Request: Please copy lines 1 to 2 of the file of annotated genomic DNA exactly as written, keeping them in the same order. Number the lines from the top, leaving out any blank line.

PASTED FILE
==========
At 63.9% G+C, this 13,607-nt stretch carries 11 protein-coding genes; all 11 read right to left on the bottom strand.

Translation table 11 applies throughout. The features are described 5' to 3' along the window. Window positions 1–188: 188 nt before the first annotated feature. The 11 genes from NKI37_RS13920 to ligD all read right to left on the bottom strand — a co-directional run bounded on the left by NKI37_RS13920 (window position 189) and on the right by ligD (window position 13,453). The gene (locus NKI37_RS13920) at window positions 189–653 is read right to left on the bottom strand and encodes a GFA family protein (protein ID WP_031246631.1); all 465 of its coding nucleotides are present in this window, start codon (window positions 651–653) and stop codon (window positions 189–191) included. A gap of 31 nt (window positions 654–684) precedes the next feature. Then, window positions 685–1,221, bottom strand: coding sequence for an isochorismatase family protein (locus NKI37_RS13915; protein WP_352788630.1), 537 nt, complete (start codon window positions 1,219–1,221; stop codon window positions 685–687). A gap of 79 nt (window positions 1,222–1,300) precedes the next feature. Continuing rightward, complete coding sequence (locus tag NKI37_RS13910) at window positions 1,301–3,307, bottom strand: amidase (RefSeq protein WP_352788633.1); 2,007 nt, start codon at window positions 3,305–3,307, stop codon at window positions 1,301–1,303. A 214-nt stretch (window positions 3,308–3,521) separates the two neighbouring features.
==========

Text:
At 63.9% G+C, this 13,607-nt stretch carries 11 protein-coding genes; all 11 read right to left on the bottom strand.

Translation table 11 applies throughout. The features are described 5' to 3' along the window. Window positions 1–188: 188 nt before the first annotated feature. The 11 genes from NKI37_RS13920 to ligD all read right to left on the bottom strand — a co-directional run bounded on the left by NKI37_RS13920 (window position 189) and on the right by ligD (window position 13,453). The gene (locus NKI37_RS13920) at window positions 189–653 is read right to left on the bottom strand and encodes a GFA family protein (protein ID WP_031246631.1); all 465 of its coding nucleotides are present in this window, start codon (window positions 651–653) and stop codon (window positions 189–191) included. A gap of 31 nt (window positions 654–684) precedes the next feature. Then, window positions 685–1,221, bottom strand: coding sequence for an isochorismatase family protein (locus NKI37_RS13915; protein WP_352788630.1), 537 nt, complete (start codon window positions 1,219–1,221; stop codon window positions 685–687). A gap of 79 nt (window positions 1,222–1,300) precedes the next feature. Continuing rightward, complete coding sequence (locus tag NKI37_RS13910) at window positions 1,301–3,307, bottom strand: amidase (RefSeq protein WP_352788633.1); 2,007 nt, start codon at window positions 3,305–3,307, stop codon at window positions 1,301–1,303. A 214-nt stretch (window positions 3,308–3,521) separates the two neighbouring features.